Children who have short attention spans are typically easily distracted by noises, smells, feelings, or sights around them. They also have problems sticking with activities and following directions. Their limited attention span may be caused by organic or genetic factors related to hyperactivity, an inability to screen out irrelevant stimuli, a need to have someone else involved in whatever they do, or a disposition to giving up easily.
- Train children how to focus on the important aspects of a situation or problem by giving them exercises like picking out the word that doesn’t belong in a sentence, discriminating the figure from the background in pictures, and remembering the order in sequences.
- Teach children relaxation skills, so their attending processes become more natural and efficient.
- Give children written instructions on the blackboard or on paper, so they can’t say to you, “I forgot what you said.”
- Insist children finish every project they start. Make a rule that no new project is started until the last one is completed.
- When giving your instructions use easy-to-understand words and don’t talk too much. Start out with a clear statement, followed by a procedure, and finally specific details. For example, “In science class today we are going to plant our watermelon seeds. I want you to watch me first, as I plant my seeds, and then I want you to do the same thing with yours. First…”
- Organize a Good Listeners Club. Ask children to make a name-tag which they can tack on the club’s bulletin board, signifying they are members. If a child shows poor listening skills by not following directions or talking while another person is talking, he must remove his name-tag from the board and keep it for the rest of the day. Just before dismissal he is allowed to put his name-tag back up (Rogers, 1987).
- Implement Grandma’s Rule. Once children finish their schoolwork they can do special activities or have special treats.
- For those children who avoid finishing tasks because they’re afraid whatever they do won’t be good enough, select tasks which you know they can do and be sure to reward them when they finish.
- Ask the child to monitor his on/off task behavior, and compare his daily totals to a pre-set goal. He can do this by ticking a card every time he doesn’t pay attention, or checking a “yes” or “no” every time a tone goes off. This helps the child become more aware of what he is doing, and encourages more on-task behavior.
- Make sure the child is listening to you when you give him instructions: (a) meet him at his eye level; (b) wait until he is looking into your eyes; (c) give your directions; (d) ask him to repeat what you’ve said.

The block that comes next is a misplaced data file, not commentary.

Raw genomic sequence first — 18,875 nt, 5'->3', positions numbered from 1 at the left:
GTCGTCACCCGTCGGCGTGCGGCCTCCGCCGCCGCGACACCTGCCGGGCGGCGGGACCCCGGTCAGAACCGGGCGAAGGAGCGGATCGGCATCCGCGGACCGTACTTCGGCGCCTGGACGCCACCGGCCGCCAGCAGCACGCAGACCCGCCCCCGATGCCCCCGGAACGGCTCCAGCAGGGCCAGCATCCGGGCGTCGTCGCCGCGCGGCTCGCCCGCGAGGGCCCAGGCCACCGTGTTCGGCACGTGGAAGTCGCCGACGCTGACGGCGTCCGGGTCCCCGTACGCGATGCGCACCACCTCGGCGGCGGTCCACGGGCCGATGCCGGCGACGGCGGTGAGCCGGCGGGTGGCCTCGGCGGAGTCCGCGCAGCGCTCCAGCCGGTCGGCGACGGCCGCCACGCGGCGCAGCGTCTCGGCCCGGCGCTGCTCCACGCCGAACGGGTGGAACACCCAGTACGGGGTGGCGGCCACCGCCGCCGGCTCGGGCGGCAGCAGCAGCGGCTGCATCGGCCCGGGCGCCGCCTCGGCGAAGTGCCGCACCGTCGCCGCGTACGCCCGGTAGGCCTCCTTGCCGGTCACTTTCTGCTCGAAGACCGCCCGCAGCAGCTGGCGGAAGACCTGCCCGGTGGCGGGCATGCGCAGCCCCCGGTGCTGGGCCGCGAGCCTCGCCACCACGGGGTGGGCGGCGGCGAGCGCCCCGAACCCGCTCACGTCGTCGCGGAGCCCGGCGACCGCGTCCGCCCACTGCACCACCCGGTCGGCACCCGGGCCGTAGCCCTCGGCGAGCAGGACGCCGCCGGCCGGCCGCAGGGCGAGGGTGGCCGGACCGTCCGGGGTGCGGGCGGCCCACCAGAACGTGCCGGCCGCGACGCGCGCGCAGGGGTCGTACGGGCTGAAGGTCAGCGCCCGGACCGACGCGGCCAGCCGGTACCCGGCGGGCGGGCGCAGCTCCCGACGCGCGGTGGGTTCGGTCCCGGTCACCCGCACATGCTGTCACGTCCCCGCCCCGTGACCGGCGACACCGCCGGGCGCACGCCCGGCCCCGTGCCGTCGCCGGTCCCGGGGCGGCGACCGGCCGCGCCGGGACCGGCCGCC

- Motivate a child to spend longer on an activity by doubling up on activities he likes, or pairing an activity he likes with one he doesn’t like. A good motivator, so long it doesn’t become a distraction, is music.
- Arrange to have the child’s hearing checked. He may not be hearing you.
- Ask the child to start out his lesson by making a contract to himself, specifying what he wants to accomplish, how long it will take him, and what his reward will be if he achieves it.
- If a child is easily distracted by noises or alluring objects, build up his resistance by gradually adding interferences like a ticking clock, music, or a toy.
- Use a stopwatch, Workclock, to keep track of how much time a child spends on-task (Devine and Tomlinson, 1976). Every time his attention diverts, stop the clock until he gets back on task. After the clock runs out he is allowed to change his activity. This can also be done on a classroom basis.
- Simply stop talking until all the children in your class are paying attention. If you smile while you do it, they may even pay attention sooner.
- Role-play scenarios with children talking while nobody is listening to them. Discuss how a child feels being ignored, and how other children feel ignoring him.
- If you see a child looking off into space while you’re giving a lesson, say his name out of the blue. This will snap his attention back to you.
- During your lesson interject directions like Touch your nose,” or “Raise your hand.” All those children tuned-in will follow through, and earn a reward (Woolfolk & Woolfolk, 1974).
- With younger children try giving instructions in a creative way, like using a hand puppet. This will attract their attention, and perhaps even inspire them to work longer on their assignments.
- As you’re talking to the child suddenly walk off and look at something else. Explain to him that when he gets distracted in the middle of your lesson, you feel the same way as he just did when you ignored him. Be careful to reserve this strategy only for children who can pay attention, but choose not to.